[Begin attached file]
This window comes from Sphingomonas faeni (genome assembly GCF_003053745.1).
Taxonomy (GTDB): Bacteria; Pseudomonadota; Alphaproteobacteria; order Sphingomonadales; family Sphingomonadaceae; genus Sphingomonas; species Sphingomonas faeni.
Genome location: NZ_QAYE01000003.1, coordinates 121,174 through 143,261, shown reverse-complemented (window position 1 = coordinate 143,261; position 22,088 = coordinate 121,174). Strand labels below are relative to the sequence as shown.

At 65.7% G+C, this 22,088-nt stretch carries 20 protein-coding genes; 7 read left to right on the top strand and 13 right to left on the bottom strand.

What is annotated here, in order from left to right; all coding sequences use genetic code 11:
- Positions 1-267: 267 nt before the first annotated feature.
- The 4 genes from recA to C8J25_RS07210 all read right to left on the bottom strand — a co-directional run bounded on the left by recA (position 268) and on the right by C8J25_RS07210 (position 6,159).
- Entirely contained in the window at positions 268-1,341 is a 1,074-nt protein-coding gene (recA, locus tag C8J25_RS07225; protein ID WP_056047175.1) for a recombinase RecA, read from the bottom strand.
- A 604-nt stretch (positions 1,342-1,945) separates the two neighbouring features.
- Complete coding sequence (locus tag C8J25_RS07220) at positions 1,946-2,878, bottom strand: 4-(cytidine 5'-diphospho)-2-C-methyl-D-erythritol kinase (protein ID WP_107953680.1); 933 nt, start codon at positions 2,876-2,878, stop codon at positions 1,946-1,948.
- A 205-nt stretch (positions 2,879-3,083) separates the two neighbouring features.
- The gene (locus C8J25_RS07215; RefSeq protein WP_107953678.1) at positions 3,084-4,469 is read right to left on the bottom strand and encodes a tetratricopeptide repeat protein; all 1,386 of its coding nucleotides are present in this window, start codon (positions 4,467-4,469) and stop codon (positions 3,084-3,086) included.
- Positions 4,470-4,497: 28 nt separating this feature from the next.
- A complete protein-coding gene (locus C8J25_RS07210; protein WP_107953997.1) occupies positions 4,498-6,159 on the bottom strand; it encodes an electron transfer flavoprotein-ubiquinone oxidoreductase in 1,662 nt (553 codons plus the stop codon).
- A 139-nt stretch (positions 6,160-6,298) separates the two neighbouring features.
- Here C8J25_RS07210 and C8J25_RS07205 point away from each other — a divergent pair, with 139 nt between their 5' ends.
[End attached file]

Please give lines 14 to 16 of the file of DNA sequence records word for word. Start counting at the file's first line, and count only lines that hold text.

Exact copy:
- A complete protein-coding gene (locus C8J25_RS07210; protein WP_107953997.1) occupies positions 4,498-6,159 on the bottom strand; it encodes an electron transfer flavoprotein-ubiquinone oxidoreductase in 1,662 nt (553 codons plus the stop codon).
- A 139-nt stretch (positions 6,160-6,298) separates the two neighbouring features.
- Here C8J25_RS07210 and C8J25_RS07205 point away from each other — a divergent pair, with 139 nt between their 5' ends.